Former Czech dissidents meet UK supporters at London theatre, 30 years later

This week some of the key figures in Czechoslovakia's Charter 77 protest movement are getting together in London with several of the British intellectuals who supported them 30 years ago. Charter signatories such as Vaclav Havel and Pavel Landovsky will be sharing a theatre stage on Thursday night with the likes of Tom Stoppard and Roger Scruton for a debate on the legacy of the protest movement - and more.

Among the event's organisers is Ladislav Pflimpfl of London's Czech Centre. He told me a bit about the background to the event.

"In 1976 a local theatre called the Orange Tree was about to stage Private View and Audience by Vaclav Havel. But suddenly as they learned what happened in Czechoslovakia in terms of Charter 77 they realised they were going to stage a play by the most famous playwright in the world at that time, Vaclav Havel.

"So they decided to stage Private View and Audience, but also The Memorandum. The Memorandum was read in those days by people such as Harold Pinter, Tom Stoppard.

"As the theatre became a centre of support for the Chartists and the dissident movement they actually put together a letter, a petition, and they marched towards the Czechoslovak Embassy in London. They submitted a letter to the Czechoslovak ambassador asking them to release the political prisoners, including Vaclav Havel and other dissidents."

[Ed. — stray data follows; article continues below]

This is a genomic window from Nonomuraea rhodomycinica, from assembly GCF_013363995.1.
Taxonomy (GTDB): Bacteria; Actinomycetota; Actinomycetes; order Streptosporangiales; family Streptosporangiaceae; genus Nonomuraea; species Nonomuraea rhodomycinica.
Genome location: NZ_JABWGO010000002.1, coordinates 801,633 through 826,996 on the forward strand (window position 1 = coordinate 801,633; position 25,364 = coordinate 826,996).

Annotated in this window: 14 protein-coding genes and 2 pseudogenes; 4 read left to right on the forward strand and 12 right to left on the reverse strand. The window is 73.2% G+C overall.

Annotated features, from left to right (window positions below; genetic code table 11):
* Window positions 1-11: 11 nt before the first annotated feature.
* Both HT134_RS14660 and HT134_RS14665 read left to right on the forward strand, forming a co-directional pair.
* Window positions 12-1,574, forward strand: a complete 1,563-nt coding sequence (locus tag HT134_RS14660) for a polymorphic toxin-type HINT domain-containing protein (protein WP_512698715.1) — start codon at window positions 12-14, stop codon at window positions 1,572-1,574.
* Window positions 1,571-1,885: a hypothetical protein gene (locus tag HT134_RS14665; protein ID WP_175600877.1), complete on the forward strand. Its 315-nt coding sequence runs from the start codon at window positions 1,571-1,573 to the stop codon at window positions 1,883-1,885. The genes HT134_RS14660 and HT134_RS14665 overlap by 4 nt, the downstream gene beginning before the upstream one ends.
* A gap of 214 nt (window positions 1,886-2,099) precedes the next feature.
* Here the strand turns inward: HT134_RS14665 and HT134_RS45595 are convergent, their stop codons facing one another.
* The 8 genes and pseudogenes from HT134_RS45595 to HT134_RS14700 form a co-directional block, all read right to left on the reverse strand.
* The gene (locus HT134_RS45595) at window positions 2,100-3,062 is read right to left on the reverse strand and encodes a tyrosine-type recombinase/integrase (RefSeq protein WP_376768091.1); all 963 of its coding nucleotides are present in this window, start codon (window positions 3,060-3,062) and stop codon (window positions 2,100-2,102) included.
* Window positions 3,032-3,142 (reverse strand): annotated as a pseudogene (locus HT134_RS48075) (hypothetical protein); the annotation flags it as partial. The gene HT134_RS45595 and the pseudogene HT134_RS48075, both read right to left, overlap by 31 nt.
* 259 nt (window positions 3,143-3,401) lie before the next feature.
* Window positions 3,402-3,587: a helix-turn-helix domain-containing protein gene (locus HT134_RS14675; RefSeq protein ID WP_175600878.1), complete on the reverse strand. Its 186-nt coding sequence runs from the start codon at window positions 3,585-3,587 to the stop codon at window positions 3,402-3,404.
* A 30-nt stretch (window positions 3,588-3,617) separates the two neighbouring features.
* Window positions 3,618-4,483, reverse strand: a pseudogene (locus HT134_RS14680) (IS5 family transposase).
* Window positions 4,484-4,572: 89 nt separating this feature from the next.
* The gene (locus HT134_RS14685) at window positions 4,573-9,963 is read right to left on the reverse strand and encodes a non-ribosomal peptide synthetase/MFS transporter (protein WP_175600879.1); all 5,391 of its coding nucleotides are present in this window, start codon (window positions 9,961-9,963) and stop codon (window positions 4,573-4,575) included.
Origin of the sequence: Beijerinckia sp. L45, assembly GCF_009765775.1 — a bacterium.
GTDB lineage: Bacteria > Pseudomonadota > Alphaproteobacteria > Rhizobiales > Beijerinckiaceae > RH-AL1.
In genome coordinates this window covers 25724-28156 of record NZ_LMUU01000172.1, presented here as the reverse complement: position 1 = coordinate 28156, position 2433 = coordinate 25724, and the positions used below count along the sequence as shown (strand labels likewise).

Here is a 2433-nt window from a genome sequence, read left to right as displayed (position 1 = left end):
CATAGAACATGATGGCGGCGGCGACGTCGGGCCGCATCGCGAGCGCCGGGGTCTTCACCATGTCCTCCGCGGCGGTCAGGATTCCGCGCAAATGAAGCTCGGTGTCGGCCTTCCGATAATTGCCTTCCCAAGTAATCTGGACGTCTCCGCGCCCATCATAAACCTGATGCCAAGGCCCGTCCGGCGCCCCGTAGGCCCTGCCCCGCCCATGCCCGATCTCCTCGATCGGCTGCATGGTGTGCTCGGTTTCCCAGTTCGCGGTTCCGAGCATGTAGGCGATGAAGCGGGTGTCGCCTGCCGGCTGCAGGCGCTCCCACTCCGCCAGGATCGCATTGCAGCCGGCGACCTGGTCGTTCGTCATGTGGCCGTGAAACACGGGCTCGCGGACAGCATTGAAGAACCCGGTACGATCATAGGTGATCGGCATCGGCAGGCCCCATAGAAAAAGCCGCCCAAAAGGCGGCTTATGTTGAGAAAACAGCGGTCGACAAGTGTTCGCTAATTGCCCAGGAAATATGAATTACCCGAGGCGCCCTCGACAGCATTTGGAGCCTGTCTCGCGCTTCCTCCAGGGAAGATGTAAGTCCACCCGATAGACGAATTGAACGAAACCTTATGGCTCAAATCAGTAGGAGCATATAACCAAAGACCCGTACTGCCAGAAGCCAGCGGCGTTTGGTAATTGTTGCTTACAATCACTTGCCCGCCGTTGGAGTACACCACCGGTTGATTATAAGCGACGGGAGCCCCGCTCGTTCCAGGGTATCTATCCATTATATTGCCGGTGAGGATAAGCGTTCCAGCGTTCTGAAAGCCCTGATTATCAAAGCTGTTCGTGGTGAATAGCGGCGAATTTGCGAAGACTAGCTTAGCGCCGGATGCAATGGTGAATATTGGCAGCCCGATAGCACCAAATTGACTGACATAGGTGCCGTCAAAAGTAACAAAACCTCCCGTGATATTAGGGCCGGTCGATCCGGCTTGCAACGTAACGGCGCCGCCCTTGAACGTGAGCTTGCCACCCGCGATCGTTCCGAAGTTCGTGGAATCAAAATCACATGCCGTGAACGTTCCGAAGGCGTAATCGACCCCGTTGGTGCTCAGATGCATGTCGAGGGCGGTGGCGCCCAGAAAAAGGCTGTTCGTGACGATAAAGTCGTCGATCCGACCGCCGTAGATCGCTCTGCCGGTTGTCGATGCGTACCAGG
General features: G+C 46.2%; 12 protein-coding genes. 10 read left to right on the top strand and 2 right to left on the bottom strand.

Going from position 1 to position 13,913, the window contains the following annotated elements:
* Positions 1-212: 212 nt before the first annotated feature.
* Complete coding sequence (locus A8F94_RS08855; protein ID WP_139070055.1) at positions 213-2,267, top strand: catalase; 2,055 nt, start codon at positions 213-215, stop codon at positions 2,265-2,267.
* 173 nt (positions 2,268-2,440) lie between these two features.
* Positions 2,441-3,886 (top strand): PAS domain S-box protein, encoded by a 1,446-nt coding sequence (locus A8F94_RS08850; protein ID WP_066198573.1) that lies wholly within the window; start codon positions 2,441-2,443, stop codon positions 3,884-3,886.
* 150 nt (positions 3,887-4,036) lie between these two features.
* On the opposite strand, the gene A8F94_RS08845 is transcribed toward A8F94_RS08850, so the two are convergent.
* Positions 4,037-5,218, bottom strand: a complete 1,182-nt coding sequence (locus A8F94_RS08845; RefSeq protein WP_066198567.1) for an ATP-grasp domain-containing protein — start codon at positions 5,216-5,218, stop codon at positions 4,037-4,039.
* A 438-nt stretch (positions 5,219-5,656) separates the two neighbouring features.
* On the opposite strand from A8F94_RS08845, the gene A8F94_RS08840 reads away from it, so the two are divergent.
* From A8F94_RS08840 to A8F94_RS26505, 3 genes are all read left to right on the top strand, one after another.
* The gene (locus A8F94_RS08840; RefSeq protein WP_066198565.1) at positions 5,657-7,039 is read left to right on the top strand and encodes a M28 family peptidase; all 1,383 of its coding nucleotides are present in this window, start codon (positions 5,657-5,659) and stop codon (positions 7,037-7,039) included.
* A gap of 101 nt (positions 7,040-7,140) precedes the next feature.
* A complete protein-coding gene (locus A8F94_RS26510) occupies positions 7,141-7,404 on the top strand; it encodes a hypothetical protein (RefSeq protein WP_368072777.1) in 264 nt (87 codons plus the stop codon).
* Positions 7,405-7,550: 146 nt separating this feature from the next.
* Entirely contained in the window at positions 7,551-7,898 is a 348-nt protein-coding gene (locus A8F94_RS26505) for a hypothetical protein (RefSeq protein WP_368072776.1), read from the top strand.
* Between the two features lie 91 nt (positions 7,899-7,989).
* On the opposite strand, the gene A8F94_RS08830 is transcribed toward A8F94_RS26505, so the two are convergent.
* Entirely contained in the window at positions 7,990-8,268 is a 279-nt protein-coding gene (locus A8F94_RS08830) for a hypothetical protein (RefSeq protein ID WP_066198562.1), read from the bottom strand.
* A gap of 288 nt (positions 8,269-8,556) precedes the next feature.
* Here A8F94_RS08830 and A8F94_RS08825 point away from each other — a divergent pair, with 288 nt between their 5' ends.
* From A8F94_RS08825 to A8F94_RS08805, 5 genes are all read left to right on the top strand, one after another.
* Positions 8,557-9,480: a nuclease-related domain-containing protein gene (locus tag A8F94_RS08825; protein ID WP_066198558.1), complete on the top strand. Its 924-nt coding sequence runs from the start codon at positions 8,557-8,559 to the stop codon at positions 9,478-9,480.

What can we expect this Thursday at the reunion, so to speak?

Vaclav Havel
"We've tried to identify, invite and get most of the people involved those days in the events supporting Charter 77 back to the theatre.

"And also guests from the Czech Republic who were actively involved those days in the events of Charter 77: Jiri Dienstbier, Pavel Landovsky, Pavel Seifter, Zdena Tomin - and of course the special guest, Vaclav Havel."

Will this event be open to the public?

"It is very much open to the public. Yet I have to say that the whole theatre with a capacity of 170 has been sold out in advance, and we have a long waiting list, both at the theatre and at the Czech Centre.

"We expect that the general public will come, as well as people who in those days came to the theatre, saw the plays by Vaclav Havel and supported the Chartists.

Pavel Landovsky
"So there will be a nice mixture of people who were there 30 years ago and young people interested in those days."

Have you organised any accompanying events?

"Not as such. This is an event which will include not only a debate on the stage chaired by Professor Timothy Garton Ash, but also the event will open with a reading of a little bit of Vaclav Havel's Audience by Vaclav Havel and Pavel Landovsky, the two original actors who recorded the famous recording released in 1977..."

But isn't there also some exhibition of documents from that period?

"That's true. Within the theatre there is a small exhibition curated by the National Museum in Prague focusing on the history of Charter 77 and also the broader context and political context of those days."

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